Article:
The first book printed at St Andrews, and a key work in Scottish religious and publishing history.
The Reformation was closely bound up with both the spread of regional printing and the use of the language of the people, rather than Latin. This book shows both of these factors in action in Scotland — but on the side of the Catholic party, not the Reformers.
The full title of the book explains its intentions: it is designed by the church authorities to make the doctrines of the faith accessible to the people. And to achieve this aim, the catechism is written in Scots — it is one of the best surviving examples of Middle Scots prose.
'The catechisme, that is to say, ane co[m]non and catholik instruction of the christin people in materis of our catholik faith and religioun, quhilk na gud christin man or woman suld misknaw: set furth be ye maist reverend father in God Johne archbischop of sanct Androus legatnait and primat of ye kirk of Scotland, in his provincial counsale haldin at Edinburgh the xxvi. day of Januarie, the yeir of our Lord 1551. With the advise and counsale of the bischoppis and uthir prelatis with doctours of theologie and canon law of the said realme of Scotland present for the tyme.'
While the doctrines in the catechism were aimed at everyone, the actual copies were sent to the clergy, for their own instruction and for that of the people, as Hamilton's preface explains:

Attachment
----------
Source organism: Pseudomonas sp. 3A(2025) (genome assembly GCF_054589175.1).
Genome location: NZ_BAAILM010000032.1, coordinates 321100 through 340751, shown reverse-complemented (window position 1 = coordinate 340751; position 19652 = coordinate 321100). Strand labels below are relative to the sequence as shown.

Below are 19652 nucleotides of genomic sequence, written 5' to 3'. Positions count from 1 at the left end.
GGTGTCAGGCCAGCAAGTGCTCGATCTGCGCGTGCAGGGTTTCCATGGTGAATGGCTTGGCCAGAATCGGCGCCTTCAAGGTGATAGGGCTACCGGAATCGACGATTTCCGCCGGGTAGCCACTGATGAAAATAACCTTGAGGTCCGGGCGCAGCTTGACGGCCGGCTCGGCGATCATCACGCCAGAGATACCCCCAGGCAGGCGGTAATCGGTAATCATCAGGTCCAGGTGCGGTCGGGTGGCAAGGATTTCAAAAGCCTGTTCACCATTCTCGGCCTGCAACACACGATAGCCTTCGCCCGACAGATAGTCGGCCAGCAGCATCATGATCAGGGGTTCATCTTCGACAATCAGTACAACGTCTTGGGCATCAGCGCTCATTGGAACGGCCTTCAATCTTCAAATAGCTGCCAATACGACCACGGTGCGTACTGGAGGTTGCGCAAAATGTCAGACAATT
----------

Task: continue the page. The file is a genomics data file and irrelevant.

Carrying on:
'Heirfor it is to yow expedient to use this present Catechisme, first to your awin instructioun … Secundly, according to the decreit maid in our prouincial counsale, our will is that ye reid ye samyn Catechisme diligently, distinctly & plainly ilk ane of yow to your awin parochianaris, for thair common instructioun & spiritual edificatioun in ye word of God.'
The Archbishop wrote the preface himself, but the catechism text was probably compiled by one or all of a group of theologians at the University of St Andrews. It was intended to meet some of the challenges of the Reformers from inside the Catholic Church, as part of a programme of moderate reforms by Archbishop Hamilton.
The book itself tells us that it was printed 'at sanct Androus … the xxix. day of August, the zeir of our Lord M.D.liii'. But we know very little about how it came to be printed there.
One theory is that John Scot was an English printer, in spite of his name, who was brought to Scotland to print the 'Catechisme' by Archbishop Hamilton. Another is that he was a Scottish printer more concerned with his business than with politics — among a variety of other books, both sacred and secular, he went on to print the Reformers' Confession of Faith in 1561.
In their 'Annals of Scottish Printing' (1890), Robert Dickson and John Edmond conjecture that he was a printer working in Edinburgh who fled the capital when the English army took possession of it in 1544, and took his printing equipment with him. During the period of the Reformation in Scotland, from the 1540s to the 1570s, Scot was in trouble several times with the authorities on either side because he kept printing unlicensed material that they regarded as offensive.
All images from the Blairs College Library collection are reproduced with the kind permission of the Blairs Museum, Aberdeen.